Contemporary Muslim Writing with Huda Al-Marashi, moderated by Krista Bremer, UpStage Cabaret, Triad Stage, Saturday, 9:30 a.m.; The Novel Has Many Characters with Laurel Davis Huber, Etaf Rum, moderated by Michelle Young-Stone, Greensboro History Museum, Saturday, 12:30 p.m.
Author Soniah Kamal is obsessed with Jane Austen. The
Pakistani-American writer first read Pride
and Prejudice when she was 16.
“It is most quintessentially a Pakistani book,” she says.
“The culture is still very focused on marriage.”
Her second novel, Unmarriageable,
which debuted in January, is a parallel retelling of Austen’s most famous work.
“It hits all of Pride
and Prejudice’s plot points,” Kamal says. “I decided to take a book I love
so much and reorient it and set it in a post-colonial country.”
Kamal was born in Pakistan and spent her childhood growing
up in the country, as well as in England and Saudi Arabia. These days, she
lives in Georgia with her kids. She says that growing up, she read books from
all over the world and often reimagined the stories in the Pakistani culture
she grew up in.
“My desire to read stories that I loved in a Pakistani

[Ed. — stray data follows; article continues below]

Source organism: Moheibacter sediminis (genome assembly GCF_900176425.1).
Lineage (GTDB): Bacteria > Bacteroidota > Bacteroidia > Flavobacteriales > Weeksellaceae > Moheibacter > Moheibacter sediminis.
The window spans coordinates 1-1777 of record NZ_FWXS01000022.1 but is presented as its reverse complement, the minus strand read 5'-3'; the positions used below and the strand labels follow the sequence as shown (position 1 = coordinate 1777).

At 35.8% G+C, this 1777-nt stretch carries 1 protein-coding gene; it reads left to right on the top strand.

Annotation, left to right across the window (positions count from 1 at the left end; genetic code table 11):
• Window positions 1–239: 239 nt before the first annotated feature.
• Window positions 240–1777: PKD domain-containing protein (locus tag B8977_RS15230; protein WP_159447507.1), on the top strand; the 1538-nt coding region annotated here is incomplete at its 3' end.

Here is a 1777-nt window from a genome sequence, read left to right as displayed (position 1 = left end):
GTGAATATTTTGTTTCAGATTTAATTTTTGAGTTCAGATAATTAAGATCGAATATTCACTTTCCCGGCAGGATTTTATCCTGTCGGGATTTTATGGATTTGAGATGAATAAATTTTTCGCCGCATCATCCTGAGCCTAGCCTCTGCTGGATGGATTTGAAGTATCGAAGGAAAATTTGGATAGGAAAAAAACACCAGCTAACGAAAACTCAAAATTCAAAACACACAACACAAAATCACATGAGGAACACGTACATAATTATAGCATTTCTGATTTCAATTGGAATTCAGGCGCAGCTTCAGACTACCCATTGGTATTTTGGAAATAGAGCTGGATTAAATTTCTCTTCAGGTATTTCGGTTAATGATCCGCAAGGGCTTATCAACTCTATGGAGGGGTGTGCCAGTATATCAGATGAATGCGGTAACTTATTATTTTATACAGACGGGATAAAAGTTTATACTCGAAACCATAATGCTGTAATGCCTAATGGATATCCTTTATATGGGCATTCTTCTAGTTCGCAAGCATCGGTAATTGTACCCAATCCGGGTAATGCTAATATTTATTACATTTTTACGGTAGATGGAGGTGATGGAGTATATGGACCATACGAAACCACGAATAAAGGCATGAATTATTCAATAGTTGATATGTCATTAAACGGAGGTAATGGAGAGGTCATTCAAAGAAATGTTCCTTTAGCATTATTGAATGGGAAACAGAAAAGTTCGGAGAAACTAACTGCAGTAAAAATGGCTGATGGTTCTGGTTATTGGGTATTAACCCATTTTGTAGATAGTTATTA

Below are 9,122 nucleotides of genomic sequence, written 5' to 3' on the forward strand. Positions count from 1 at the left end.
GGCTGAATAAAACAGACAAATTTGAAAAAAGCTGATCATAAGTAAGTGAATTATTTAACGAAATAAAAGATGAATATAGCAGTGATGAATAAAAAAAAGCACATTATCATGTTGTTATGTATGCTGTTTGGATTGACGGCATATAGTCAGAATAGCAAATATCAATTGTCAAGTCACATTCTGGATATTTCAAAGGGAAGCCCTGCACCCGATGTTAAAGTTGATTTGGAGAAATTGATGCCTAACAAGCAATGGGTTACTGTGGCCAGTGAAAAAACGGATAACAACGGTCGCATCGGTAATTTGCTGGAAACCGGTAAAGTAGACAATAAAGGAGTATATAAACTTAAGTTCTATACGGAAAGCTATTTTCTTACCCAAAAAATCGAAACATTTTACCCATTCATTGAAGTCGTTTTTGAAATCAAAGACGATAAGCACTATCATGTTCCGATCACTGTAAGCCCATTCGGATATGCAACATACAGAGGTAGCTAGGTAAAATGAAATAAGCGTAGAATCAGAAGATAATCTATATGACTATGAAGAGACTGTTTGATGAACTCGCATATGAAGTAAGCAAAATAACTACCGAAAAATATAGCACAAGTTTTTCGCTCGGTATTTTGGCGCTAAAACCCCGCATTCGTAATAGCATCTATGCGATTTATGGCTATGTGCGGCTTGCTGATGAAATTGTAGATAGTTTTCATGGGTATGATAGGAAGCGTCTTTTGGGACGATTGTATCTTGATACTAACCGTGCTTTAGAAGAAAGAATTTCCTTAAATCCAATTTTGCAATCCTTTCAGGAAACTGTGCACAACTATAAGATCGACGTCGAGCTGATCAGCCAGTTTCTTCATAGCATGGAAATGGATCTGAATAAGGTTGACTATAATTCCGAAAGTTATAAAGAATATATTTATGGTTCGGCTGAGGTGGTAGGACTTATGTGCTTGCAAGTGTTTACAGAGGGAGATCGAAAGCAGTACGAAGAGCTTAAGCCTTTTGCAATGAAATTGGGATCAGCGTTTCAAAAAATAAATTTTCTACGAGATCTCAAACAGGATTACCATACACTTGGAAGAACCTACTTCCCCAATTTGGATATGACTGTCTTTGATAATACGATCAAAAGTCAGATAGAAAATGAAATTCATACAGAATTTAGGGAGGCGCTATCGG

context was strong enough for me to want to do it,” she says.
For her, there are parallels between Austen’s original text
and its background, and the context of Unmarriageable
that made the retelling make sense.
While modern Pakistan is a much more secular country than
the one Pride and Prejudice is set in
— women can drive, be doctors or even heads of state — the emphasis on marriage
and traditional gender roles for women in the home is much the same. Still,
Kamal wanted to capture the nuances and complexities of her culture and bring
them to light in her book.
“It’s not so much in the choices available for women, but in the choices that Austen makes to peel away the hypocrisies in the culture,” Kamal says. “She has a piercing eye on human nature. An eye for foolishness. For me, it’s her satire.”
Find the full 2019 GSO Bound schedule here.
Join the First Amendment Society, a membership that goes directly to funding TCB‘s newsroom.
We believe that reporting can save the world.
The TCB First Amendment Society recognizes the vital role of a free, unfettered press with a bundling of local experiences designed to build community, and unique engagements with our newsroom that will help you understand, and shape, local journalism’s critical role in uplifting the people in our cities.
All revenue goes directly into the newsroom as reporters’ salaries and freelance commissions.